To celebrate National LED Light Day, OmegaBrandess wants to
Light Up Your Savings with 40% OFF list price on selected LED Light Products!
Enter coupon code: LED40 at checkout.
PLUS!!!! Get FREE ground shipping with any order over $25
(ground service within continental U.S. only; hazmat and oversize charges may apply. Not valid on prior purchases, may not be combined with other offers)
visit www.OmegaBrandess.com for these and many more great accessories!
Hurry! Offer expires Sunday, October 9, 2016!
NATIONAL LED LIGHT DAY
October 7 may be an unusually illuminating day considering it is National LED Light Day.
We are all born as incredible detectors of light, intuitively seeing differences in color and brightness. Lighting professionals know that much of human sensation is visual. People respond emotionally to light and color, using its consistency to draw us in, like moths to a glowing light. The power of LED lighting affects all of us in emotional, economic, and environmental ways.
Unlike other light sources, LEDs have the ability to create a more appealing display for a variety of environments. Let’s say you drive by two gas stations. Station A is illuminated throughout by bright white LED lights, while Station B’s illumination varies from yellow to white and one panel is dim. You will likely go to Station A because its color consistency feels comforting, clean, secure and high-quality, even if you aren’t conscious of that decision.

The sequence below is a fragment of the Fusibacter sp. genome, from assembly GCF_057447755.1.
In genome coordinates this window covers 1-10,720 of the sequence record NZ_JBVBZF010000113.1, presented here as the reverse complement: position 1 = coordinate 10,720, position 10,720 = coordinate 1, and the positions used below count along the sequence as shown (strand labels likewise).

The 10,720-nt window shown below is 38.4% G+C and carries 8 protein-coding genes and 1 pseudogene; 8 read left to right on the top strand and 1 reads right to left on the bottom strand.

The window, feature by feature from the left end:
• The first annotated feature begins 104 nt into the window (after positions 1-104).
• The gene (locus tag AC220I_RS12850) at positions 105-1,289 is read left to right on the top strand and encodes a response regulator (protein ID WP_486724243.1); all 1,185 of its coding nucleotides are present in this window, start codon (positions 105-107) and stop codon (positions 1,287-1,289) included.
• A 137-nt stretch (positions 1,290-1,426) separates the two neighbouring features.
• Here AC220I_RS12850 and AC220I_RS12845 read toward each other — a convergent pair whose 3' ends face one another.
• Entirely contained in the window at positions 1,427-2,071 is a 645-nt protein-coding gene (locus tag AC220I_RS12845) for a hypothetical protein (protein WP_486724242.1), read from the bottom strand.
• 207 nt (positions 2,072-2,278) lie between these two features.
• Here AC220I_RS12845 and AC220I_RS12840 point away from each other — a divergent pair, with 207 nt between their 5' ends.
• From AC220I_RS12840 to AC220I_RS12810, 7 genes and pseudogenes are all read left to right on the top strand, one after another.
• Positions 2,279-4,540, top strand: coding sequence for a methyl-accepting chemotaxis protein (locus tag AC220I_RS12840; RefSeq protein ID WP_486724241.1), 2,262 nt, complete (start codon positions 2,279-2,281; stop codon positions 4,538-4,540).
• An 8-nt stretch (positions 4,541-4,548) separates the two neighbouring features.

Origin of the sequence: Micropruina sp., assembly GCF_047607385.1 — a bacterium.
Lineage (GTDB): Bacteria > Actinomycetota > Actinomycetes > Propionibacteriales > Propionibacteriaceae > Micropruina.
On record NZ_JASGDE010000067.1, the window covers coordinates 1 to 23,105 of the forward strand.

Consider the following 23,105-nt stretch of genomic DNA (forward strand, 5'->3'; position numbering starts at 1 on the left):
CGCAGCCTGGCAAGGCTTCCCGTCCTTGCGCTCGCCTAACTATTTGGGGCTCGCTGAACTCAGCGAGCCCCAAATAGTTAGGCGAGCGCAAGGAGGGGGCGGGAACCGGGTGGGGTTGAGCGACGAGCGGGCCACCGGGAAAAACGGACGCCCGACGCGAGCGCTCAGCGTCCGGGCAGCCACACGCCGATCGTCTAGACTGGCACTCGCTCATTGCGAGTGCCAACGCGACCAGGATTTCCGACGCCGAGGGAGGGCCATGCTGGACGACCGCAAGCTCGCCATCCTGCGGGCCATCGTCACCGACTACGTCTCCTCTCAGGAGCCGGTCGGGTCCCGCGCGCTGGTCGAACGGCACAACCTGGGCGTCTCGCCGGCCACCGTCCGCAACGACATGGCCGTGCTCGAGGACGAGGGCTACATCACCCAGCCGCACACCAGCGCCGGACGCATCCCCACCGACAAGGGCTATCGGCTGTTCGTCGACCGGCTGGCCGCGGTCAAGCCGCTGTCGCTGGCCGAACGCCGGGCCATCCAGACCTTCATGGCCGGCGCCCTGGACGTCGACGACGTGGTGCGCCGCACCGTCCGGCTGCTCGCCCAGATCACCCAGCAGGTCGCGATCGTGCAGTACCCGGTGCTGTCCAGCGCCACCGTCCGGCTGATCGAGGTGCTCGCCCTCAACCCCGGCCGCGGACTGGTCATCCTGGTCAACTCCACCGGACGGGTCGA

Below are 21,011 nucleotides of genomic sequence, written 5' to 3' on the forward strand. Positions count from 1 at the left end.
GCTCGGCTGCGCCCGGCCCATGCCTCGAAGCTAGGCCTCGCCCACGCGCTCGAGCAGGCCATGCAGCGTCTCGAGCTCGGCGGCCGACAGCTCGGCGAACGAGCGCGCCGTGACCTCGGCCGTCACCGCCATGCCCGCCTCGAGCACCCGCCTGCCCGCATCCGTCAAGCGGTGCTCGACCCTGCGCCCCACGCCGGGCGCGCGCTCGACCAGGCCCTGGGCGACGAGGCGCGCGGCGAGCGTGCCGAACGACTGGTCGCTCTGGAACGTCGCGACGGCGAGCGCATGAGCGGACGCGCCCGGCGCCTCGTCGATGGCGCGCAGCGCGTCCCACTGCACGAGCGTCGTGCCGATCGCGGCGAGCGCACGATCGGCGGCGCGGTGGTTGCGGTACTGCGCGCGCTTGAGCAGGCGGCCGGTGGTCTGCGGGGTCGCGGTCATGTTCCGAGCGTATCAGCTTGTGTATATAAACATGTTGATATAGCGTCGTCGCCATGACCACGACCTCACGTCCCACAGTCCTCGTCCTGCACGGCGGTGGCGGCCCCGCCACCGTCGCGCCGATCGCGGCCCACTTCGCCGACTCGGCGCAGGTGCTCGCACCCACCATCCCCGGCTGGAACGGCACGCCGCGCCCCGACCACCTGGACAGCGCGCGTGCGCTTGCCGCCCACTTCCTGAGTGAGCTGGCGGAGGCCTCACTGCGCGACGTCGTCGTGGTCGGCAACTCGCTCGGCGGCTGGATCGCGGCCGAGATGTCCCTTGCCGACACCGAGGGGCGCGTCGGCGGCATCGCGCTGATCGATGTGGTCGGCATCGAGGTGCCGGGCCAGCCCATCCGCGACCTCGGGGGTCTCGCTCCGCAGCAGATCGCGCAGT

LED lights help save on our energy costs. The low power consumption, high reliability and long lifespan allow us to realize significant energy savings and maintenance reduction over the lifetime of an LED fixture.
The fewer LED bulbs changed means there are fewer bulbs thrown away. LED bulbs have a much smaller impact on the environment than other light sources. Also, because LEDs use electricity very efficiently, greenhouse gas emissions are reduced.
HOW TO OBSERVE
Explore the many benefits of LED lighting. Use #NationalLEDLightDay to share on social media.
On October 7, 2014, Isamu Akasaki, Hiroshi Amano and Shuji Nakamura received the Nobel Prize in Physics for the development of blue light-emitting diodes. To understand why this was a Nobel-worthy achievement, we must know the history of LED lighting.
The earliest LEDs created in the late 1950s and early 1960s produced only a red colored light. Slowly researchers developed other colors, but blue was the tricky one. Its shorter wavelength proved harder to reproduce. With Akasaki, Amano and Nakamura’s invention, white LEDs were now possible.